Who allows cyber child porn in the Philippines?

Failure to implement laws is allowing crimes and abuses against children to thrive

 

Sweetie, a computer generated 10-year-old Filipino child who looked very real that as many as 20,000 pedophiles worldwide tried to contact her and made sexual overtones. (Photo courtesy of Terres de Hommes)

 

Father Shay Cullen, Manila  Philippines April 19, 2017

Hundreds of Filipino children are traumatized and abused by the fast money-making crime of cyber-sex.

This is the most obnoxious crime against helpless, vulnerable children. Filipino kids as young as 5 or 6 years old are abused over the internet.

It happens due to the failure of the Philippine government and internet service providers to implement laws.

The government’s social welfare secretary, Lorraine Badoy, recently posted a sarcastic comment on Facebook that Europeans should just watch porn and leave the country to run its business.

“Those in the EU just engage in online child pornography, because that’s what you are good at,” she wrote.

It was an ill-advised attempt to defend President Rodrigo Duterte from criticism by EU officials over the president’s deadly war on illegal drugs.

Badoy was being sarcastic and facetious in addressing the critics of the president. But many people view it as insensitive and inappropriate and trivializes the sexual abuse of children.

EU Ambassador to the Philippines Franz Jessen said the “issue of child pornography is extremely serious and a grave crime. It should be addressed in a serious and responsible manner.”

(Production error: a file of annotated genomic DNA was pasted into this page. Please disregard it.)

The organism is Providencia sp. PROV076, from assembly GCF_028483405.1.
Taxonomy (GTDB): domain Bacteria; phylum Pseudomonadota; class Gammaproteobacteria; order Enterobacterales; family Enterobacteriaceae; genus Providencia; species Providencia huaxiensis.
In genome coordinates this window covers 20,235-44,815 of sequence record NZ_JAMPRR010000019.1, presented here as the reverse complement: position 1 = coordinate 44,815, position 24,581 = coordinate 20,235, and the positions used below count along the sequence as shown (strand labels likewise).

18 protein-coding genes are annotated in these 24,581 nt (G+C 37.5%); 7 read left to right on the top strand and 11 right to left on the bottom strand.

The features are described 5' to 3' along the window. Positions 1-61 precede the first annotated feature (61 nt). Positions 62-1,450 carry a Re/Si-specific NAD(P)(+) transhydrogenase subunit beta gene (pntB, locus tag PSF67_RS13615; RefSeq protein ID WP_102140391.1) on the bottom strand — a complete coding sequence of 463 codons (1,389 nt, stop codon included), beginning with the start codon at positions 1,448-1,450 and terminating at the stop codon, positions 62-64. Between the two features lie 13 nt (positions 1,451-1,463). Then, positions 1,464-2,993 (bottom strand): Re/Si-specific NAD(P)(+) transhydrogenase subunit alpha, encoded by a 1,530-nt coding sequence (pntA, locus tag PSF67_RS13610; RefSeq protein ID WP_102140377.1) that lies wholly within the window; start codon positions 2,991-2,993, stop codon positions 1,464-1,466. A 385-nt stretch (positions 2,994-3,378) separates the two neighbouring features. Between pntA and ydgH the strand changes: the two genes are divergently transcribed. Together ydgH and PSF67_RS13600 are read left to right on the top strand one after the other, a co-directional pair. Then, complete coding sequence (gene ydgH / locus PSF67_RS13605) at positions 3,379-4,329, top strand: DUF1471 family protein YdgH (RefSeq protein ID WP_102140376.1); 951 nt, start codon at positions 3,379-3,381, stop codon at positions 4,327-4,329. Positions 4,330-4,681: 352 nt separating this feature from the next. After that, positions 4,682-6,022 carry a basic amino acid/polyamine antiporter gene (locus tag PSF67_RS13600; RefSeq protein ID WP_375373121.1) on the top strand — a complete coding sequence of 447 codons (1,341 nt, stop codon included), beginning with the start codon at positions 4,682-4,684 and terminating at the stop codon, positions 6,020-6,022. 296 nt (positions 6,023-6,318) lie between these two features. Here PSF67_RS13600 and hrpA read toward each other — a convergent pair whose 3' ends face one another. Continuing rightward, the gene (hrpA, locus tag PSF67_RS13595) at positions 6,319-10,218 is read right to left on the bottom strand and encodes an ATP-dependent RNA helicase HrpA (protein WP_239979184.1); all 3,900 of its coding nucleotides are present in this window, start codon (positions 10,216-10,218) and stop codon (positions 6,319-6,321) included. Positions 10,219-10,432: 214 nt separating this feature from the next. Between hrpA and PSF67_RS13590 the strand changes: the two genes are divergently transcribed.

The incident has a good side. It has brought attention to the outrageous demand and supply of images of Filipino children being sexually abused.

The Philippine official is only too aware of the massive demand for live streaming of images of Filipino children being sexually abused online.

But the blame cannot be laid solely at the door of those demanding the crime be committed so they can view it but also on the child sex abusers, the suppliers, and the enablers back in the Philippines, including the pimps and cyber criminals and traffickers and the internet providers.

The government itself seems to be not enforcing the law. Telephone companies are violating the law by not having filters in place.

Duterte ought to investigate and threaten these violators. He ought to have a war against child porn and cyber-sex too.

The Philippine police are all too aware that Filipinos have hundreds if not thousands of small cyber-sex dens. They also know there are parents and relatives and neighbors exposing children, some as young as 5 years old, to pedophiles online.

It is a billion dollar global cyber-crime business.

Senior Superintendent Gilbert Sosa of the Philippine National Police said the country is “the origin, the source” of this business.

As head of the police anti-cybercrime unit, the official knows the extent of the abuse of children, but authorities admitted that abusers and the cyber-sex dens are difficult to detect.

The dens can be a shack in a slum, or a hotel room with an internet connection and a laptop and a camera. It can be closed down in minutes and the suspects can evade arrest.

Cyber pornography is being committed in 31 of the 81 provinces in the country, said Senior Superintendent Sosa.

Every time an image of an abuse child is viewed, shared, and broadcast, a child is abused again and again. It is a crime that is intolerable and must be opposed by strictly implementing the law.

We can all do our bit and protest against cyber-crime today.

Irish Father Shay Cullen, SSC, established the Preda Foundation in Olongapo City in 1974 to promote human rights and the rights of children, especially victims of sex abuse.

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